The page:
The Japan Virtual Currency Exchange Association, a self-regulating body of 16 exchanges, on June 18 announced a plan for a new set of guidelines that are designed to prevent money laundering, insider trading, market manipulation, and to increase know-your-customer (KYC) requirements. The guidelines include penalties for exchange employees who engage in insider trading.
CoinTelegraph Japan reported that the new anti-money laundering guidelines would prohibit exchanges from listing coins designed for high levels of anonymity, such as Zcash and Monero.
Of course, these regulations are not government-mandated and are therefore not required or enforceable by law. However, exchanges who opt not to adopt the guidelines risk damage to their reputations.
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Following Coincheck, Japan’s Regulatory Climate Grows More Intense
The JVCEA was born in April of this year after the $530 million Coincheck hack. Two separate blockchain-oriented entities, the Japan Blockchain Association (JBA) and the Japan Cryptocurrency Business Association (JCBA) combined their forces to form the entity. The organization’s self-described mission is to inspect the security of Japanese cryptocurrency exchanges and to pave the way forward with regulations specific to crypto-related matters.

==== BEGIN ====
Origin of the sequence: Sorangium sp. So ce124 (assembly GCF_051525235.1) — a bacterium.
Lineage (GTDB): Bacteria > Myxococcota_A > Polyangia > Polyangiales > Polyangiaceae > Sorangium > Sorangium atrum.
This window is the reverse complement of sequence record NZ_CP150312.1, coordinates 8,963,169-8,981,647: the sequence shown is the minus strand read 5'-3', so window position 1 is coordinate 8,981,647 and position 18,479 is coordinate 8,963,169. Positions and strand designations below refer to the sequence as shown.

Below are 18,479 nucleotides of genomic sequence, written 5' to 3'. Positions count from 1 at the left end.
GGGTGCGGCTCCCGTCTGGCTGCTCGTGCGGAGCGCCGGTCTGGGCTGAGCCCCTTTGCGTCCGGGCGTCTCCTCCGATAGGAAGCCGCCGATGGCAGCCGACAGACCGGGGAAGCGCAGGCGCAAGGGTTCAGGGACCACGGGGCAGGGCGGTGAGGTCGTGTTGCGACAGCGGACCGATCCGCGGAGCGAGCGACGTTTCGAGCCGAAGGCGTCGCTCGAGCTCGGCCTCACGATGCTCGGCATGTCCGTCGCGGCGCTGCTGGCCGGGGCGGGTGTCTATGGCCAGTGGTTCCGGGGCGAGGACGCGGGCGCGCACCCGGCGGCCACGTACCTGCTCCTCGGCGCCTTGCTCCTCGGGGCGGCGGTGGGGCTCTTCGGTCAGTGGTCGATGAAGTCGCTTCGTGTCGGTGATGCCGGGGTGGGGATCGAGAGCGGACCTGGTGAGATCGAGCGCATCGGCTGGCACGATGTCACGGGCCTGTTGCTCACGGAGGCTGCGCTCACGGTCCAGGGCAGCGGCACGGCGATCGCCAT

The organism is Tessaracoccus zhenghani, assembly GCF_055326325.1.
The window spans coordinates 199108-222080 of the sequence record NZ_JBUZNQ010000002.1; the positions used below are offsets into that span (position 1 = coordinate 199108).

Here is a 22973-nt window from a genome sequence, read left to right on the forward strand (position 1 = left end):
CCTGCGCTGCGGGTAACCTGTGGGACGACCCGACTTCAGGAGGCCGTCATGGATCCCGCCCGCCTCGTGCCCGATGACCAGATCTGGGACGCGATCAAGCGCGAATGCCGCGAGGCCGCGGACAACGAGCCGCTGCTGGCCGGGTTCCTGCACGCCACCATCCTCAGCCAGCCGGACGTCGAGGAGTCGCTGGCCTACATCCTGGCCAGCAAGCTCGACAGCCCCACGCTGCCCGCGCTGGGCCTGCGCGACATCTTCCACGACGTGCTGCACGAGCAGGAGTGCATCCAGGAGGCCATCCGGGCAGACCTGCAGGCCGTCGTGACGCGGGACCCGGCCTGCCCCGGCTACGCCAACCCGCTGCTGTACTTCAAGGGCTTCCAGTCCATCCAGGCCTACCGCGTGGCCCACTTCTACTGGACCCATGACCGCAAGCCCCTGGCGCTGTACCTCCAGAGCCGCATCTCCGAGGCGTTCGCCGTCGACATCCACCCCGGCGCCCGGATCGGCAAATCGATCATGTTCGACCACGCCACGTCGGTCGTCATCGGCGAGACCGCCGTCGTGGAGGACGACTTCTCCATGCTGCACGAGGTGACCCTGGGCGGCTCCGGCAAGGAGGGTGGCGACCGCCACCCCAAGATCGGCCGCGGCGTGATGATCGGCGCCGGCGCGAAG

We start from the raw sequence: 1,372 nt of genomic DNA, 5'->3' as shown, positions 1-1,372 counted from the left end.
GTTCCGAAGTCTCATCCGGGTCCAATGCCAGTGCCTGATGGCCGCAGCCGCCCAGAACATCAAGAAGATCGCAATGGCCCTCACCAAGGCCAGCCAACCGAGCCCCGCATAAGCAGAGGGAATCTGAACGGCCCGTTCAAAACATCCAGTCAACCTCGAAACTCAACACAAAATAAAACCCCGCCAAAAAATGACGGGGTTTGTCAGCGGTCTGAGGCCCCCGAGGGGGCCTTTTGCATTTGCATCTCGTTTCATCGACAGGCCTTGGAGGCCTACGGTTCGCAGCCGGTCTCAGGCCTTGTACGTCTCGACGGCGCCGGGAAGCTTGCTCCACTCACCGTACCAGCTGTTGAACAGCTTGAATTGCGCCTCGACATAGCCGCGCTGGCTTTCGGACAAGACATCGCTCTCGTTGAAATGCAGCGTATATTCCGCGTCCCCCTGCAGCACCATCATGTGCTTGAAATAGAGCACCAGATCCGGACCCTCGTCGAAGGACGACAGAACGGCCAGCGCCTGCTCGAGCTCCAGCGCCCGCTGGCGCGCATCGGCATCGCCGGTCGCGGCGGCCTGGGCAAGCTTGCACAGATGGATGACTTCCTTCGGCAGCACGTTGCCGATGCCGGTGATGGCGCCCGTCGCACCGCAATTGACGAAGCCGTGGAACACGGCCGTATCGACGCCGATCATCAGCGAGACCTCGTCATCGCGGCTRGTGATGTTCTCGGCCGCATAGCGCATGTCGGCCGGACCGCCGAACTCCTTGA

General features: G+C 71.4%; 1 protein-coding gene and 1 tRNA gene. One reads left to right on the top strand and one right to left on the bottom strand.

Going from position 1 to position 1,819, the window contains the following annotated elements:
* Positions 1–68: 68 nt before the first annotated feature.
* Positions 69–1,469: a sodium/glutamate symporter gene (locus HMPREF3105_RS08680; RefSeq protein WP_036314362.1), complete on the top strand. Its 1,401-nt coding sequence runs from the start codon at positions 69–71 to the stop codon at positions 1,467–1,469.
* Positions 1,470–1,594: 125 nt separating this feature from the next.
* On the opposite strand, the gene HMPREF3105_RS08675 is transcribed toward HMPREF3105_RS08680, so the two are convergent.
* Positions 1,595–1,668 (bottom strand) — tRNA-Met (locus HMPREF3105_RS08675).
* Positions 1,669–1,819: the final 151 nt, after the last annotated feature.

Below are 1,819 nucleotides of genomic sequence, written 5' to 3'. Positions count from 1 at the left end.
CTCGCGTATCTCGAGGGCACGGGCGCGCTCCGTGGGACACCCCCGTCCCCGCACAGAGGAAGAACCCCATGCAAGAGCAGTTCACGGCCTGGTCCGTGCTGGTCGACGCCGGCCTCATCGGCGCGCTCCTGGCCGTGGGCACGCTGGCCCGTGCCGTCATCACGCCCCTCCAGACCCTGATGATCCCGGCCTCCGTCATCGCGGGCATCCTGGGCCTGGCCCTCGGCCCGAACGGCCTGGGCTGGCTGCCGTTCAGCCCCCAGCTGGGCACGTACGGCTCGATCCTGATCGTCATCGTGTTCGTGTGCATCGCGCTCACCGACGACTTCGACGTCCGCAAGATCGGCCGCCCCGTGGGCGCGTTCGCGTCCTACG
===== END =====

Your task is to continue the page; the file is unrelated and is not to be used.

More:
The Japanese Financial Services Agency (FSA) also became much more vigilant in its enforcement of laws relevant to exchanges following Coincheck. FSA officers began conducting in-person inspections of exchanges; some exchanges who couldn’t bring their operations up-to-snuff were even forced to close their doors.
Self-Regulating Bodies Appear Increasingly Often as Governments are Slow to Legislate
A global rise in self-regulating bodies has taken place as it has become increasingly clear that many of the world’s governments do not have the necessary knowledge or experience to appropriately regulate the cryptocurrency industry. Laws imposed by uninformed governments are at risk of either stifling industry growth with unnecessarily strict regulations or putting customer safety at risk with regulations that are too lax.
The South Korean Blockchain Association, one such self-regulating body, released its own set of self-regulatory guidelines on Tuesday, April 17; similar to the JVCEA’s guidelines, the framework was designed to prevent money laundering, insider trading, and other illegal activities. Organizations like CryptoUK have released similar industry guidelines earlier this year.